Adalimumab has the potential to serve an important role in management of chronic and refractory noninfectious uveitis and associated macular edema with low rates of serious adverse events in the long term, according to a recent report. That includes pediatric patients.
Adalimumab (ADA) works well as a treatment for patients with both active and inactive uveitis whether or not they are taking an immunosuppressant (IMM); however, the median time to treatment failure (mTTF) is longer for patients with inactive uveitis taking an IMM.
As with most surgical advances, new potential procedures in ophthalmology pose their fair share of risks. However, if those risks can be overcome the rewards to patients can make a significant difference in their quality of life.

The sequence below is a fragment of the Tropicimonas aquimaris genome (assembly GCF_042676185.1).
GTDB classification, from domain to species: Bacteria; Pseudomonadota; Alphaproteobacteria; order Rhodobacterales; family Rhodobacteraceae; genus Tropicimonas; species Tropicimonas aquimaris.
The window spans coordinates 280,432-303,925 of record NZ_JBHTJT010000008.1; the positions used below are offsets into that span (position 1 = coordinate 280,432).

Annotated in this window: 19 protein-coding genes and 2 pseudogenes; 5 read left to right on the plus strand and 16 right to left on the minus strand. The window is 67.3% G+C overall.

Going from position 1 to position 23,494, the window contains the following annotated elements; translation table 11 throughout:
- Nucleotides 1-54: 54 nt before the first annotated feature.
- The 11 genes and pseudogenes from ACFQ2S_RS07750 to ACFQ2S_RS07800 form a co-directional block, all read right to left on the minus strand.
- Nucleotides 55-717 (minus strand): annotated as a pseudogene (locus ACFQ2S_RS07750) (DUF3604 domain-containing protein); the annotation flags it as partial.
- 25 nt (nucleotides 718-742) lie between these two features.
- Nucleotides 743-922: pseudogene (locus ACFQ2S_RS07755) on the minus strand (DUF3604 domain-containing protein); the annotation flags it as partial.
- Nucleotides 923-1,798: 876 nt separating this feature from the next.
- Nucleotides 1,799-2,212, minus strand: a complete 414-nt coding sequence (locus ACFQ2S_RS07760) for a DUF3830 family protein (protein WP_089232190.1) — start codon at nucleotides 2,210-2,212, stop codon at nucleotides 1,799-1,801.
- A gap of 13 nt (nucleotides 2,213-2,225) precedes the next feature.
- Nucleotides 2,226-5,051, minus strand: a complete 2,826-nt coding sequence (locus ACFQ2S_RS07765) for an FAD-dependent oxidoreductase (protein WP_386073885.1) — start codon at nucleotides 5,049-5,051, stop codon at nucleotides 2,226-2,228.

As a retinal implant, the ARGUS II technology has shown early benefits for patients with retinitis pigmentosa. A new study from the United Kingdom is examining its benefits in patients with the dry form of age related macular degeneration.
As with all new technologies for surgical procedures, there will be questions to be answered about the safety for hypersonic vitrectomy. While human trials have not started yet, there are good indications in cadaveric and animal studies.